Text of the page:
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A Healthy Dose of Selling

This prolonged negative breadth is likely to move stocks into stronger hands.

The Market

The most remarkable part of the day's action is that the NYSE breadth was negative for the fourth day in a row, something that has not happened all year. In fact it last occurred in early December last year.

Let me explain why that is exactly what you want to see. Most of you can probably repeat this back to me, as you have heard it a hundred times, but once again: If we get a string of selling, then we can get a decent oversold condition. If folks actually sell stocks, then rallies can have more oomph when they arrive.

I often discuss a "cleanout," and that’s what I mean; the market is a cycle as we go from strong hands to weak hands to strong hands again. The selling typically comes when we have weak hands. When those weak hands are done (i.e. the selling is done), the path upward becomes easier, as there is no one (resistance) in the way to stop the rally. While the S&P 500 is only back to 1970, where it was a month ago, the Dow Jones Industrial Average -- where all those big-caps live -- is now down 200 points, but more than that, it has been red for six of the last nine trading days. It continues to hug that uptrend line we looked at on Monday (the S&P hugs the one we looked at yesterday). So there are no breaks in these uptrend lines – yet.

I am sure you noticed that the Russell 2000 outperformed the S&P today, because it was moderately oversold. If it were at a terrific oversold condition, I think that early morning rally would have stuck a lot more. It remains moderately oversold.

What I would love to see is a break of the Monday morning lows in the major averages that is accompanied by fewer stocks making new lows. That would be a positive divergence to accompany the oversold condition. However, until we get that, I still consider this a market that got saved and therefore one that cannot rally that well.

Read Helene's latest column here.

New Ideas

Last night we looked at the WisdomTree Japan Hedged Equity Fund (DXJ) - Get Free Report with a positive view, so today I want to show you the chart of Honda Motor (HMC) - Get Free Report. That is an interesting base. There is a mini breakout at $36, which should run into resistance just over $37, but then pullbacks to $36 should hold. Eventually this base measures to the $40-$41 area.

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Someone asked me about Post Holdings (POST:Nasdaq) not long ago, and I was negative on the chart. I want to follow up by nothing that if it breaks $46, it will complete the head-and-shoulders top, and it has a target down in the low $30s on a longer-term basis. If the stock can rally back over $48, I would consider myself wrong.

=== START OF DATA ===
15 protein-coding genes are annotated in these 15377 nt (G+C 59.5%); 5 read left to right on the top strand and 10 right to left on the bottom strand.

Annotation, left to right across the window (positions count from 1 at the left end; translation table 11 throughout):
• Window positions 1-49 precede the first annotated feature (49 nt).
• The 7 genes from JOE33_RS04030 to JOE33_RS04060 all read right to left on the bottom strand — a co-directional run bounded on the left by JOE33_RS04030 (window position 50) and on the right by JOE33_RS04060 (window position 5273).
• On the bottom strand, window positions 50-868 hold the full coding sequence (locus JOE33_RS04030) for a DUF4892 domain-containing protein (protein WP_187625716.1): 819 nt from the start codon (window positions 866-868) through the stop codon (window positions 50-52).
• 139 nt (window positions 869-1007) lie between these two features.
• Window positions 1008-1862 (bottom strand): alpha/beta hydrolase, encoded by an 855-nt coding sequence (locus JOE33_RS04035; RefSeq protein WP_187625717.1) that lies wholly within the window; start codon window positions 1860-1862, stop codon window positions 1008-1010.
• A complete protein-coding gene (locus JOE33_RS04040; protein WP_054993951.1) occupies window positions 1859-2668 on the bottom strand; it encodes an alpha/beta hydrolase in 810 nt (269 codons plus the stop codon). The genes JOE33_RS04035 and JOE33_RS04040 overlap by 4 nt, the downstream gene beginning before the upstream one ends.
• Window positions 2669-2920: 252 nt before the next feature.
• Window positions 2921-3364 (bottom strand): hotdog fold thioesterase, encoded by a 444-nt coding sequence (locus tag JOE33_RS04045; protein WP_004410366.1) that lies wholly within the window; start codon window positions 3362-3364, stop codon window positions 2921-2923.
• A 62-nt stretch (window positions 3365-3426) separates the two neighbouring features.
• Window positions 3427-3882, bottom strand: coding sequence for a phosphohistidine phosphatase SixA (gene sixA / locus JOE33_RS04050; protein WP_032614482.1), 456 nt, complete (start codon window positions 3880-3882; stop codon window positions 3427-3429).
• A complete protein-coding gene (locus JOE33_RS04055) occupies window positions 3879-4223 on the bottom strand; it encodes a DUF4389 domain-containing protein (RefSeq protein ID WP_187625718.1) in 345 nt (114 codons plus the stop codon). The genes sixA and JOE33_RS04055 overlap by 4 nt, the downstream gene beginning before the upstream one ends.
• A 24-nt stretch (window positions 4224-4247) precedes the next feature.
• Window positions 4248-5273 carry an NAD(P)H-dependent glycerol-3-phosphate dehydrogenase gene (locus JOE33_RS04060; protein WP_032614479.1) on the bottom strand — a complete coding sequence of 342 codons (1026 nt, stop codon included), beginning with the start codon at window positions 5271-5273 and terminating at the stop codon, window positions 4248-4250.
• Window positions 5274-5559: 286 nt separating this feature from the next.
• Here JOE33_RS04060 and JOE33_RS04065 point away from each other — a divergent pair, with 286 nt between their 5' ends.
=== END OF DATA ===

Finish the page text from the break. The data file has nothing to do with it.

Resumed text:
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Also, someone asked about Salesforce.com (CRM) - Get Free Report a while back, when the stock was in the $52-$53 area. At the time, I was lukewarm on it, although considering that the stock ran to $59, I should have been much more constructive on it. It is holding well here, and while I am not a fan of the longer-term chart, I would say that if it can get over these recent highs around $55, it can and should run to the $58-$60 area again.

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Today’s Indicator

The McClellan Summation Index is still heading down (bearish)

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Q&A

Helene welcomes your questions about Top Stocks and her charting strategy and techniques. Please send an email directly to Helene with your questions. However, please remember that TheStreet.com Top Stocks is not intended to provide personalized investment advice.

Email Helene here.

I had high hopes for iRobot (IRBT:Nasdaq) at the beginning of this year, thinking it had built a big enough base to launch a decent rally. I was quite wrong. It rallied and fell, and now it languishes. It has been nothing but straight down for a week and a half, so it is a bit oversold down here, but if it cannot recapture $35 in a hurry, there is a first target down at $31-$32 and another near $26. I think I would rather stay away from this one now.

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The best news I can offer for the semiconductor company Marvell Technology (MRVL:Nasdaq) is that there is a measured target near $12.50-$13. Therefore I suspect it will bounce and retreat one more time, and then it has the chance to start some base-building. For now, I’d sell a rally toward $14-ish.

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Finisar (FNSR:Nasdaq) is trying to form a base, but there is an unfulfilled target around $17, so I am skeptical that any bounce can be long-lasting in this stock. Away from any trading thoughts on this, you can see that the stock has been trading between $19 and $21 for a month and a half. If it continues for another two to three months, it will have formed a rectangle, and that would make it quite intriguing as a long to me, even if it never gets to the target of $17.

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Rectangles are not terribly common when the market is at its highs, but to give you an example of a rectangle, you might recall that in late May we flagged SAP (SAP) - Get Free Report as a rectangle when the stock was at $74, so you can see that rectangles can be lucrative if you have the patience to wait them out and let the pattern form.

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